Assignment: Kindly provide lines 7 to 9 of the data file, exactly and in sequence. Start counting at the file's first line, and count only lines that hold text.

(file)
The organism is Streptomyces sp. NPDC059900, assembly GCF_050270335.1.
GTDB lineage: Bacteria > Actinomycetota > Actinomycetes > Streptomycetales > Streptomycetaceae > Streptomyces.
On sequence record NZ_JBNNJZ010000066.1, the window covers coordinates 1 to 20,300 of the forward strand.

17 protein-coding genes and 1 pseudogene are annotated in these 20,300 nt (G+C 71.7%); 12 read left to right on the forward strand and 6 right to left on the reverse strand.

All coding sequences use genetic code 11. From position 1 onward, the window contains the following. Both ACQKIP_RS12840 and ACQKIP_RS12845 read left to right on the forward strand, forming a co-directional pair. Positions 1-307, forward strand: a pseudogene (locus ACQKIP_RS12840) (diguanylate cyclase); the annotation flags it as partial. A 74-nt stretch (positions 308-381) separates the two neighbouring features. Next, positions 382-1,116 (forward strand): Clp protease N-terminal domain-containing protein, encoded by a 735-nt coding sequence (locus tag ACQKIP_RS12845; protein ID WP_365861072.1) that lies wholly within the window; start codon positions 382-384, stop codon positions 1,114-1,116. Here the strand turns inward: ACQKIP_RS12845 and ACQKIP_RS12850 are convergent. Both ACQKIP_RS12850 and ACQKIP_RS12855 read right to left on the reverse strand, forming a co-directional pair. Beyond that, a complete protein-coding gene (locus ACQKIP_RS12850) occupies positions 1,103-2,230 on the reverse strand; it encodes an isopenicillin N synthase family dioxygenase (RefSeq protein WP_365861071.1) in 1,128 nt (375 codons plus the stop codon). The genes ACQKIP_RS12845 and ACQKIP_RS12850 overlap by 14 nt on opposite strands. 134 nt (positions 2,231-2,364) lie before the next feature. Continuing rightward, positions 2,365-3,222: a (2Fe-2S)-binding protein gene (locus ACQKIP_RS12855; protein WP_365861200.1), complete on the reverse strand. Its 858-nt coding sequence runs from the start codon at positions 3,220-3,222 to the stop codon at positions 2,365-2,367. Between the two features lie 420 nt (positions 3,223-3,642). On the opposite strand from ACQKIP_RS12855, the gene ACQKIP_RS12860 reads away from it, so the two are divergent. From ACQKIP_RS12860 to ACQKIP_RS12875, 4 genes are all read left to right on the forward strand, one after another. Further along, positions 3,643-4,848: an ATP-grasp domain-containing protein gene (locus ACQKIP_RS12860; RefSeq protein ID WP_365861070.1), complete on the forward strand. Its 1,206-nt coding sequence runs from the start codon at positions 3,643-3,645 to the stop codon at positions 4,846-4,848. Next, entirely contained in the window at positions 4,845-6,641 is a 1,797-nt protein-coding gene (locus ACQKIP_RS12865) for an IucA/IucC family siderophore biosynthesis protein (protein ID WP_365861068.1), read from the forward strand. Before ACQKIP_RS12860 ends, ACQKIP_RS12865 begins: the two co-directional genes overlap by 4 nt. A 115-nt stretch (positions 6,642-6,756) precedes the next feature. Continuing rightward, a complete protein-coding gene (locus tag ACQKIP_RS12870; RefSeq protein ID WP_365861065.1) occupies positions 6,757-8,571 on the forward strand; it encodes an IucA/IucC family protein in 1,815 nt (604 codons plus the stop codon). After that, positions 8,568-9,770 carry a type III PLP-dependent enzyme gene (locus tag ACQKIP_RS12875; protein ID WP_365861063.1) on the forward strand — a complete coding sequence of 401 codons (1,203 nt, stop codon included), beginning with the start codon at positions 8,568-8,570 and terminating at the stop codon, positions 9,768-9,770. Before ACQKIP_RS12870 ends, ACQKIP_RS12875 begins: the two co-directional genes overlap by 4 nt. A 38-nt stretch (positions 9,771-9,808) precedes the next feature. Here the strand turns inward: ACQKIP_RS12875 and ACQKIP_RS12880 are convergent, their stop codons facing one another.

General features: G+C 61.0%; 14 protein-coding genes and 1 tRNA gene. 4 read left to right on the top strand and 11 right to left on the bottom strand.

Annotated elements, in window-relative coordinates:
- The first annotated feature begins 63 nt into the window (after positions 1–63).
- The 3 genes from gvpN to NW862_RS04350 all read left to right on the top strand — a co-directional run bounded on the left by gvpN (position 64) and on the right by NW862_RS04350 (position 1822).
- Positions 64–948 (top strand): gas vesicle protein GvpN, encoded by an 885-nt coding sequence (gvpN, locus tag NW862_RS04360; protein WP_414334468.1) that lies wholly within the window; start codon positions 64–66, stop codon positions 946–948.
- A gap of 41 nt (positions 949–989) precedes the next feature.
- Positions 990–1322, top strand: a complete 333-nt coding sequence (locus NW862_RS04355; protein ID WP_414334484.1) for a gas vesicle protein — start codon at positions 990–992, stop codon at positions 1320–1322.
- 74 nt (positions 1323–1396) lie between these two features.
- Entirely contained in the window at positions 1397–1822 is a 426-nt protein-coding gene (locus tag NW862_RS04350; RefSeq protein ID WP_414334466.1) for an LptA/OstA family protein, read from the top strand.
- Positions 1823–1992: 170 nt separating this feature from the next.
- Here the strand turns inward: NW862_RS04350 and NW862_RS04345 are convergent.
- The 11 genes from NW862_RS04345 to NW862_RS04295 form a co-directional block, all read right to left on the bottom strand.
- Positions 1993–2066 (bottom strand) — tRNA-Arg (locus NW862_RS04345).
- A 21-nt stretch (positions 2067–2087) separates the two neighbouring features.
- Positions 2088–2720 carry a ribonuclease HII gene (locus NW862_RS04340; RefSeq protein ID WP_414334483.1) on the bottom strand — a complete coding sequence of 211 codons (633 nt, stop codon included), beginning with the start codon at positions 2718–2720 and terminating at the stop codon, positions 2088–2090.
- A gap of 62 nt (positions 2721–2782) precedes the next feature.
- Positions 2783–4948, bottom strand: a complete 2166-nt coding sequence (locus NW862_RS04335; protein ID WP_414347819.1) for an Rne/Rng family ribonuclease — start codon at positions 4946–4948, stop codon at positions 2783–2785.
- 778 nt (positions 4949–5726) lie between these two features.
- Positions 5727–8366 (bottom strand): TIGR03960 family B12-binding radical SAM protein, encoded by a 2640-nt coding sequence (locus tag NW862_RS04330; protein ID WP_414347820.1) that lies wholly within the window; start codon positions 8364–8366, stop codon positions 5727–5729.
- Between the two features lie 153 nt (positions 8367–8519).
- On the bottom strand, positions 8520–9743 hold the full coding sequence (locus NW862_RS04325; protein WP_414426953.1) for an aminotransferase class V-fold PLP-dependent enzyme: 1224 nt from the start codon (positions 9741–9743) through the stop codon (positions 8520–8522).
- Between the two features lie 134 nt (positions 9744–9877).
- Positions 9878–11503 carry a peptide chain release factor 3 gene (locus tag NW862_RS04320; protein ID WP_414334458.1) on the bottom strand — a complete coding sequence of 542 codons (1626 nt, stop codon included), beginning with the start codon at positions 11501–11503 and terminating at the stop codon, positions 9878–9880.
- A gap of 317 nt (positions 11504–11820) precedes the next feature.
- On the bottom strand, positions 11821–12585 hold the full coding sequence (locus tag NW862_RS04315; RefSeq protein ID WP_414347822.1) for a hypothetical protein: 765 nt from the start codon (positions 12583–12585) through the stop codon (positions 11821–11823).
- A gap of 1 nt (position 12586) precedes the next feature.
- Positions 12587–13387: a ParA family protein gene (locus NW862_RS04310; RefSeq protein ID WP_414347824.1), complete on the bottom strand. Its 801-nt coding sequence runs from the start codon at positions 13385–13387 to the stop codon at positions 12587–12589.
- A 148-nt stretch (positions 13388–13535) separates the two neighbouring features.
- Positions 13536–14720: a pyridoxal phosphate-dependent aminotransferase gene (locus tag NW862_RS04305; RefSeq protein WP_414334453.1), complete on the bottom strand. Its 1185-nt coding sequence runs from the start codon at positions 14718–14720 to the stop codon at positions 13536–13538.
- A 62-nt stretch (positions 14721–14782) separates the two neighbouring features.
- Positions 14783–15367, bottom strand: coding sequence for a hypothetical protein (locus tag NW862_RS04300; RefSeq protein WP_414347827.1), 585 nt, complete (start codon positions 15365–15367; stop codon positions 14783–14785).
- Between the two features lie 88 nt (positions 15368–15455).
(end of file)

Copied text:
Annotated elements, in window-relative coordinates:
- The first annotated feature begins 63 nt into the window (after positions 1–63).
- The 3 genes from gvpN to NW862_RS04350 all read left to right on the top strand — a co-directional run bounded on the left by gvpN (position 64) and on the right by NW862_RS04350 (position 1822).